Thanks Don and, yes, I am looking to a boat that will be both quick and a joy to sail. For me, the joy of getting there is part of the joy of cruising. Fighting losing battles against currents when you can beat them with speed or holing up somewhere safe when you can have a boat that will outrun or avoid the weather in other ways is the sort of compromises I'd rather avoid. There are aways times when discretion is required and a couple of days in a safe haven is clever. And I don't want a boat that is fast but worries me in any adverse conditions. I do want a boat I can go to sea in not one that creates doubts about it's ability to get to her destination in any way. Safe, seaworthy, sea-kindly, speedy.
__________________
Ozwizz54 is offline   Reply With Quote
Old 05-04-2015, 00:26   #44
Registered User

Join Date: Jun 2014
Location: Earth
Boat: Amel Super Maramu 53 ft
Posts: 504
Re: Seeking wisdom about the C&C 44

Quote:
Originally Posted by Ozwizz54 View Post
........ Safe, seaworthy, sea-kindly, speedy.
Hi Oz,

I think your statement above cannot be met in any one boat.... unless you are a gorilla and sail exclusively in company with other hairy apes... :big grin: One quick look at the racing boats should demonstrate my suggestion.. especially the sea kindly requirement. Additionally, unless you are a masochist, you will be sailing downwind and the importance of a good forward rig will become far more important.

Some other thoughts: your anchor and chain will weigh 137kg = 300 pounds. A proper set of davits to hold a sturdy dinghy (you don't want your dinghy to depart at the first pooping) will also weigh about the same. Add the provisioning and all the gear for long distance sailing and this adds another 1000 pounds. The sailboat which had brilliant performance when lightly laden now becomes a lame duck because the design never factored in your type of usage. A cruising hull design will be less affected by a weight increase than a racer.

Another point: water maker. Available from $5000 up to ... loads more. If you buy the cheapo, you will get 40 l/hr. If you buy a 150 l/hr, like I have, the price is $15000. (you probably do not have room to fit a high capacity unit). Now the kicker... you need electrics to run the thing and this comes either from a genset, solar, engine (forget the wind gennies, they don't work downwind).... and you have smallish fuel tanks. (Oh wait.. you thought of that and carry 10 X 20 liter jerry cans on your rails. Add another 350 lbs) Add a reasonable battery bank ... (5 batteries, 1 engine and 4 house). Your boat now floats far lower than designed. She is now a dog.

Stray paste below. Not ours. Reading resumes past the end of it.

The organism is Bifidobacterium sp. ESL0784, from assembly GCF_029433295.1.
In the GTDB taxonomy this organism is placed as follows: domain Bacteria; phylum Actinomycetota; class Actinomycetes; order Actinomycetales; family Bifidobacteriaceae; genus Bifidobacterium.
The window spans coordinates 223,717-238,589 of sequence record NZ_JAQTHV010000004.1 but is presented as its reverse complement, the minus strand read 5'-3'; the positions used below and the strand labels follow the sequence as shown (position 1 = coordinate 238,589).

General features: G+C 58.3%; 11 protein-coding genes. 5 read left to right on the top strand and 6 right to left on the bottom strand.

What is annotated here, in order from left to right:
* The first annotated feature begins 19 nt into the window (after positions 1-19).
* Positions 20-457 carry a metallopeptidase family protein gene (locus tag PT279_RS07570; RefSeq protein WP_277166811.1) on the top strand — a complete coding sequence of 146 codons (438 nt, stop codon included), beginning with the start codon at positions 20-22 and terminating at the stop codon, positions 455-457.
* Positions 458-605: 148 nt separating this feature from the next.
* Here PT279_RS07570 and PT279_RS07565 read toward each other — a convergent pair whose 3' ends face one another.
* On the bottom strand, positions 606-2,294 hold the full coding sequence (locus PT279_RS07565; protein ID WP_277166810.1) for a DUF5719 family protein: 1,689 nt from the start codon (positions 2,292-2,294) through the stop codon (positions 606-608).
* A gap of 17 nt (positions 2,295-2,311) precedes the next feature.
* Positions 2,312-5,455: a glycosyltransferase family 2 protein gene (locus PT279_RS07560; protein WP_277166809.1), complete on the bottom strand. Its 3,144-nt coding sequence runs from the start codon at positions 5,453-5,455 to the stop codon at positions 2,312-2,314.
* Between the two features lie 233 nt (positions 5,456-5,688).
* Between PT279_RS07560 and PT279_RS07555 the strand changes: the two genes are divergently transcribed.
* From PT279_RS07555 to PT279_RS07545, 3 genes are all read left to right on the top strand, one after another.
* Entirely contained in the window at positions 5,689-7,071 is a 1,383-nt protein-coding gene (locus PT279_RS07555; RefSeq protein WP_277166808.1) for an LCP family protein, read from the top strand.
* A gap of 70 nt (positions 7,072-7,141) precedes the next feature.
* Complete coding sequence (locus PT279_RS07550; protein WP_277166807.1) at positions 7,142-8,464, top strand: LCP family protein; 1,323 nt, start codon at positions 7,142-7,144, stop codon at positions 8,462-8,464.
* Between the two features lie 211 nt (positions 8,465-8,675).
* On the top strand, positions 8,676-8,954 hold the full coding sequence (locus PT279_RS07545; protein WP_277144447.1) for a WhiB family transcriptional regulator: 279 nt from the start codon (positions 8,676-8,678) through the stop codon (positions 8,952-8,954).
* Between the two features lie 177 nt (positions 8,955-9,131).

I like the C&C 44 but, in my opinion, you are facing more compromise than you've factored into your plan. Just saying .... GL.
__________________
Eleuthera 2014 is offline   Reply With Quote
Old 05-04-2015, 09:44   #45
Registered User
 
Ozwizz54's Avatar

Join Date: Jan 2015
Location: Rainbow Beach, Queensland, Australia
Boat: Adams 40CP - "Sea Mistress"
Posts: 66
Send a message via Skype™ to Ozwizz54
Re: Seeking wisdom about the C&C 44

Hi GL,

Can't fault the fact that you are giving me plenty to think about. There is some really good, well thought through points here which I'll take into account.

It's possible that I may not get all of my criteria met perfectly by one boat but I want to get as close as possible. Safety will never be compromised and seaworthiness is a big factor when crossing oceans as you'd be aware. Best not to play with seaworthiness too much or safety can be sacrificed. There's some room for adjustment with sea-kindiness and speed.

Conditions just outside my home port in Bass Strait can be wild and can change from acceptable to borderline disastrous in an instant. Further north up the east coast there's relative calm inside the Great Barrier Reef and in the 2000+ nautical miles between there's a base ground swell of about 2 metres (getting on for 7') on a calm day with wind swell on top of that. And all that before I only have water at the horizon. There are a lot of factors to take into account.
__________________

__________________
Ozwizz54 is offline   Reply With Quote
Reply

Thread Tools
Display Modes Rate This Thread
Rate This Thread:

Posting Rules
You may not post new threads
You may not post replies
You may not post attachments
You may not edit your posts

BB code is On
Smilies are On
[IMG] code is On
HTML code is Off
Trackbacks are Off
Pingbacks are Off
Refbacks are Off


Similar Threads
Thread Thread Starter Forum Replies Last Post
Seeking Wisdom of those that learned from Mistakes! PRBound Meets & Greets 17 07-09-2014 14:55
Seafarer 26: Words of Wisdom Sought bmiller Monohull Sailboats 15 17-09-2013 12:38
Sailors' Wisdom - the book Captain Pre-Capsize Off Topic Forum 0 27-11-2007 19:43
Newbee in search of wisdom cloudman1990 Meets & Greets 6 02-08-2007 12:52
wisdom from the ice ages sjs Provisioning: Food & Drink 17 11-08-2004 21:17



Copyright 2002- Social Knowledge, LLC All Rights Reserved.

All times are GMT -7. The time now is 08:59.


Google+
Powered by vBulletin® Version 3.8.8 Beta 1
Copyright ©2000 - 2017, vBulletin Solutions, Inc.
Social Knowledge Networks
Powered by vBulletin® Version 3.8.8 Beta 1
Copyright ©2000 - 2017, vBulletin Solutions, Inc.

ShowCase vBulletin Plugins by Drive Thru Online, Inc.